Welcome to the era of the face mask…. a necessary evil for everyone, including Verdin Property, to bear at the moment. We might be virtually faceless at the moment, but if you think the Costa del Sol is soulless, you clearly haven’t been to Malaga.

Loaded with history and brimming with a youthful vigor that proudly acknowledges its multi-layered past, the city that gave the world Picasso has transformed itself in spectacular fashion, with half a dozen new art galleries, a radically rethought port area and a nascent art district called Soho. Not that Malaga was ever lacking in energy: the Spanish-to-the-core bar scene could put bags under the eyes of an insomniac ‘madrileño’, while the food culture encompasses both Michelin stars and tastefully tatty fish shacks.

Come here for tapas washed down with sweet local wine, and stay in a creative boutique hotel sandwiched between a Roman amphitheater, a Moorish fortress and the polychromatic Pompidou Centre, while you reflect on how eloquently Malaga has reinvented itself for the 21st century.

Once thought of as the poorer sister to Seville and as just a place to fly in and out of when coming to the Costa del Sol, Malaga is now the jewel in the crown of Andalucía. This vibrant city, situated along the Western Mediterranean coastline, has reinvented itself over the past few years to become a thriving and sophisticated hub of culture.

Let’s take a look at some of the areas to visit!

All the beauty of Malaga and the Mediterranean from above

Old Town

Calle Marques de Larios is the gateway to the modern yet still typically Andalusian old town center, one of Malaga’s coolest and most intriguing barrios.

The street itself is wide and magnificent, and feels more like a Parisian boulevard than anything else you are likely to encounter in Andalusia, where even main streets can feel narrow and overshadowed. Lined with designer shops and smart cafes and tapas restaurants, it leads up from the port area to old Malaga’s biggest square, Plaza de la Constitución.

Off this bright and spacious square, which is frequently used for concerts and shows, Calle Granada weaves through the lively plazas of the old town, all of them great places to stop for a drink and a bite to eat. This area of Malaga is also home to the city’s key monuments, most notably the Moorish Alcazaba fortress, Gibralfaro castle, the stunning Roman amphitheater and the cathedral.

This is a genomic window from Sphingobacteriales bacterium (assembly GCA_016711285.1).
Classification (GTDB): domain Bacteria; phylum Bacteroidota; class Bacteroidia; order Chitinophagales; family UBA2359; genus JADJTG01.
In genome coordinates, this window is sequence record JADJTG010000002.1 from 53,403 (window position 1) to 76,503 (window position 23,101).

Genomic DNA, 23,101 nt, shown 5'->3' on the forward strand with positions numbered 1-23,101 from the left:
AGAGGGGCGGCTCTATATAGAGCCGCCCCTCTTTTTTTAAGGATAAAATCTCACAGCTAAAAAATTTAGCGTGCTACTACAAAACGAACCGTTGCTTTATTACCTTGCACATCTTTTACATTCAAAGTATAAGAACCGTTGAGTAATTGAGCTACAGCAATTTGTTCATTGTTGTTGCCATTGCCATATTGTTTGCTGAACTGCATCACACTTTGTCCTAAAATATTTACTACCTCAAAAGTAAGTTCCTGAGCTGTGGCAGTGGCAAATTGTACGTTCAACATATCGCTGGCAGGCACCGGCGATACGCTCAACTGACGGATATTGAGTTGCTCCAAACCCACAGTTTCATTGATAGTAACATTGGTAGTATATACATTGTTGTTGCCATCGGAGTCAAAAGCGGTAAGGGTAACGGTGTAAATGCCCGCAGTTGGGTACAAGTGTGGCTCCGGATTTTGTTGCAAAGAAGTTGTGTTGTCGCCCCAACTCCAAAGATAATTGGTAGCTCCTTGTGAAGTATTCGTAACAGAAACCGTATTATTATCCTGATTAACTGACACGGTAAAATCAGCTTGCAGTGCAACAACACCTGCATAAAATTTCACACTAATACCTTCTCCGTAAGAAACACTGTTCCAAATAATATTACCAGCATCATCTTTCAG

Calle Larios, a must visit for shopping or the Christmas lights

La Merced

To the northeast of the old town center is Malaga’s trendiest quarter, La Merced. The barrio takes its name from the lively Plaza de la Merced, where Pablo Picasso was born in 1881.

This square is a great place to hang out, packed as it is with bars and restaurants with sun-drenched terraces. The fact that it’s favored by street performers of all kinds means there’s likely to be live entertainment as you enjoy your tapas, too. Just off the square is the city’s coolest covered market, Mercado de la Merced, where you can enjoy cuisine from all over the world as well as buying some of the freshest meat, fruit and veg available in the city.

Venturing off Plaza Merced itself, the streets surrounding the square are a hedonist’s playground. Calle Alamo is lined with super-trendy bars and clubs and gives way to the equally popular Calle Carreteria. Definitely worth a visit ….

Plaza De La Merced, a great place to relax in the sun

La Malagueta

The apartment buildings that surround Malaga’s historic bullring are the most modern additions to La Malagueta, an upmarket barrio whose residents have the Mediterranean Sea on their doorstep. 

Playa La Malagueta, which runs along the southern length of the neighborhood to Malaga’s superb port, is the most popular stretch of sand in the city and is the key attraction in this area. On its western side, leading up to the historic city center, is the relatively new Muelle Uno, a picturesque promenade lined with bars and restaurants from which you can watch the huge cruise liners and (normally) tourists coming and going. This also leads to the vibrant, abstract Center Pompidou.

La Malagueta also boasts the city’s bullring, which is also known as La Malagueta, an important arena which stages several bullfights every August during the city’s annual feria. Love it or hate it, it’s popular with the locals…

Muelle Uno, leading to the port and Center Pompidou

Of course there are many other beautiful areas of Malaga, however it’s best to leave some of the intrigue there, or you’ll never visit the place!

Don’t forget, we also sell property in Malaga (and the rest of the Costa), so be sure to contact us if you’re looking for a property in the area. We’ll do our very best to find you your dream home in the sun. Viva España!


USEFUL LINKS

Places to stay in Malaga

Places to eat in Malaga

You have already added 0 property

Login

Register

Login Account

6 or more characters, letters and numbers. Must contain at least one number.

Invaild email address.